As shore to her ocean: Sarah Michelson’s dancers

There is an anecdote about the tragic poet Phrynichus, wherein the playwright was made a general by the Athenians based on the choreography of a dance routine in one of his plays. Here is the story as preserved in Aelian’s Various Histories (3.8):

The Athenians made Phrynichus general, not out of favor, nor for nobleness of his birth, or for being rich (for which men are commonly esteemed at Athens, and preferred above others), but he having in a certain tragedy composed verses suitable to armed dancers, did win so much upon the theater, and please the spectators, that they immediately chose him general; believing that he would behave himself excellently and advantageously in martial affairs, who had in a play composed verses and songs so proper for armed men.

When I read this story, I could not help think of these ‘armed dancers’. Was it really the work of the poet that transformed them into soldiers, and, as a result, making him into a general? Or were these men somehow already soldiers, who, for Pyrynichus, had turned themselves into dancers?

I had Phyrnichus’ soldier dancers in mind when I recently read the following passage of Claudia La Rocca’s epistolary essay ‘Dear Sarah, Dear Ralph’, about the work of Sarah Michelson and Ralph Lemon, included in the On Value book that I keep returning to. La Rocca, responding to the performance On Devotion Study #3 and Devotion Study #4, the experience of sharing an artist and work between institutions, at Studio Five, New York City Center on May 14th, 2014, (in the recent book about Michelson’s work, this performance is listed as Value Talk #6), makes a point of addressing the dancers in the Michelson’s work, in reaction to the choreographer’s inaccessibility.

And, Sarah, you haven’t told me much of anything. It’s an open question if this writing is something you desire, or are suffering, or are oblivious to. That seems fine. That seems to indicate that I am not writing to you. And so why am I addressing you at all ? I’m not sure I have a good answer. Maybe I am writing to your work. But that’s different, as we all know, right? Maybe I should be writing to the dancers. But what would I say to Nicole [Mannarino] and Rachel [Berman], whom I do not know, not really, and who seem so young in this work, and yet so certain, cutting through space like freshly sharpened blades. When they grow dull, other blades will take their place.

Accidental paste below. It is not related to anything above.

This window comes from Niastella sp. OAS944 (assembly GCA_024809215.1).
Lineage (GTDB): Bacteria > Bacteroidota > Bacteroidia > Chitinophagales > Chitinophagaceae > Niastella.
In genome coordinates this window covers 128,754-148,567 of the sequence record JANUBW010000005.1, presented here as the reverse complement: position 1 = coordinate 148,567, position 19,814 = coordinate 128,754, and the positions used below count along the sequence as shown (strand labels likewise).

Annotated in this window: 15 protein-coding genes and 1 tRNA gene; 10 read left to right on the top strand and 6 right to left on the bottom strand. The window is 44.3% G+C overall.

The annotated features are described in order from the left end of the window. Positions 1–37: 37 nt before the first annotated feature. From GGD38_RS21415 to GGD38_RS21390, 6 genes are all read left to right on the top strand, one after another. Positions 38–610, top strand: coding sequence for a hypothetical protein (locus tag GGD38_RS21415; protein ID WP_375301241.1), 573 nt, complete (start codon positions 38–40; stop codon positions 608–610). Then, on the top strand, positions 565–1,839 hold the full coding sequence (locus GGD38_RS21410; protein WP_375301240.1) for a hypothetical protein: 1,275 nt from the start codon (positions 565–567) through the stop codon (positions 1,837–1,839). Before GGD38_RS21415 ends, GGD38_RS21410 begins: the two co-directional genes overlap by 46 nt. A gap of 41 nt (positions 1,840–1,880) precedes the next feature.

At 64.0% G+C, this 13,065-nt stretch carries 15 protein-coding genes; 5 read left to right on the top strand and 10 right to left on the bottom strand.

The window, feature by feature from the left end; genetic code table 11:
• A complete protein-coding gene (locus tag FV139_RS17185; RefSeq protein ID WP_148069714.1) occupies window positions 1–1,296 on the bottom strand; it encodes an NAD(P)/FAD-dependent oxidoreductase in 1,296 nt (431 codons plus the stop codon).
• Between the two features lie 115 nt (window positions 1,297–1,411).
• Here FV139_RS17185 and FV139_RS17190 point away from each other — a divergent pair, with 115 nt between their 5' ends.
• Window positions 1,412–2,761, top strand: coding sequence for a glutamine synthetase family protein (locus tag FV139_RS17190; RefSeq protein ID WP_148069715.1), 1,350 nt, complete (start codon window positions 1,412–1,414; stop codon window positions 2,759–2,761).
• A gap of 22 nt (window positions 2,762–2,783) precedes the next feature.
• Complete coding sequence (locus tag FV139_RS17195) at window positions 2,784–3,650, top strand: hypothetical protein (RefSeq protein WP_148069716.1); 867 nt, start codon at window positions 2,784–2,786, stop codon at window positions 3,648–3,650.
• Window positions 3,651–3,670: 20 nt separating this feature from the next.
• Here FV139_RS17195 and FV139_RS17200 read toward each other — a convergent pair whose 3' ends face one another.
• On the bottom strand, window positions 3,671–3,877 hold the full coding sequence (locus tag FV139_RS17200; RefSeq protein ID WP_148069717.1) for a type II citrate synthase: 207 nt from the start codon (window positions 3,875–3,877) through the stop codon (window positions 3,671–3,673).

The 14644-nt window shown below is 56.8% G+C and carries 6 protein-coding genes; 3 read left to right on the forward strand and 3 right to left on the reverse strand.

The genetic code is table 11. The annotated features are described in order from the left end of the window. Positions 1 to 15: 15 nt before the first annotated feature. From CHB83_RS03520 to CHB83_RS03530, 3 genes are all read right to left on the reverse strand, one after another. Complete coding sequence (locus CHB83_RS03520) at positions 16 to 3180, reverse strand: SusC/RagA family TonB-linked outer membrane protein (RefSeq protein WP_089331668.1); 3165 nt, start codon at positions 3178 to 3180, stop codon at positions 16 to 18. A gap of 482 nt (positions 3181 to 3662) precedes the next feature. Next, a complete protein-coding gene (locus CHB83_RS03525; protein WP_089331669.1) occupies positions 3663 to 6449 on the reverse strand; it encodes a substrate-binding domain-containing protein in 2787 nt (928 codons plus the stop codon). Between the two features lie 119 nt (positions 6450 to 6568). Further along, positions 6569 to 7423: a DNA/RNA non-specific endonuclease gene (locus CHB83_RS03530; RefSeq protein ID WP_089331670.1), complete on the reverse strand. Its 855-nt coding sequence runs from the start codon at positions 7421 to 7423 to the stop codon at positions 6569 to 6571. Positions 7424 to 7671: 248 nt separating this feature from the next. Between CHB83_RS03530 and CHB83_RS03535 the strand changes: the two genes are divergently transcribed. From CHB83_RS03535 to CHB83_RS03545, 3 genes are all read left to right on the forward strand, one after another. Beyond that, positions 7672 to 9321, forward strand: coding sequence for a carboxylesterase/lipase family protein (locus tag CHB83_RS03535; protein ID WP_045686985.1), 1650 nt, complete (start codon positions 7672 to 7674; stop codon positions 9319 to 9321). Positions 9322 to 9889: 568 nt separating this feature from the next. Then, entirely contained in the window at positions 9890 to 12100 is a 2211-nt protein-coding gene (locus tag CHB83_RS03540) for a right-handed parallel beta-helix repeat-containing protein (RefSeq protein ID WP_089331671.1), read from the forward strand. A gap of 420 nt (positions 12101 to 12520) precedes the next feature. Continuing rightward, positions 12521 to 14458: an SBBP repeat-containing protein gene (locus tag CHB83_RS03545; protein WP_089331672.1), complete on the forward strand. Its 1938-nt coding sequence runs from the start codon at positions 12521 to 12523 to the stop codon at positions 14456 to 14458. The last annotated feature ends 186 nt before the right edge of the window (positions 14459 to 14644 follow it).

This image of the dancers as blades reminded me of Phyrnichus’ armed dancers, especially for the transience of their lives as much as their roles in the performance. Later in the essay, La Rocco returns to the dancer and their body in terms of the debate central to Lemon’s Value Talks – the role of the institution in valuing ephemeral artworks:

I have to admit, I’m not really interested in preserving dance. But I sure am interested in preserving dancers. Museums, should they so choose, could do it – hire dancers as employees to maintain the choreography in their collections, the way the big opera houses used to have in-house ballet troupes. But first, museums would have to see dancers as valuable in themselves, and not simply as valuable to the extent that they serve as temporary delivery systems.

La Rocco then muses on the title of Michelson’s performance (Devotion) via a poem of the same name by Robert Frost:

The heart can think of no devotion/Greater than being shore to the ocean/Holding the curve of one position/Counting an endless repetition.

The critic/poet, poet-critic La Rocca continues:

I don’t even like Robert Frost. But I think of this poem every time I think of Sarah’s Devotion series. The dancers as the shore to her ocean. (Or is it the other way around? No, I don’t think so.)

This parenthesis is revealing in compounding La Rocca’s commitment to the dancer. And I must admit that I am slowly starting to share this view, thanks to exchanges with performers I have spoken to in Tino Sehgal’s This Variation and Mattin’s Social Dissonance. It is vital to sustain the lives of performers, dancers, actors, interpreters, as much as the works they participate in, now more than ever. They are at the front line of issues of sustainability and value in contemporary art, putting their bodies in the line of fire, day after day.


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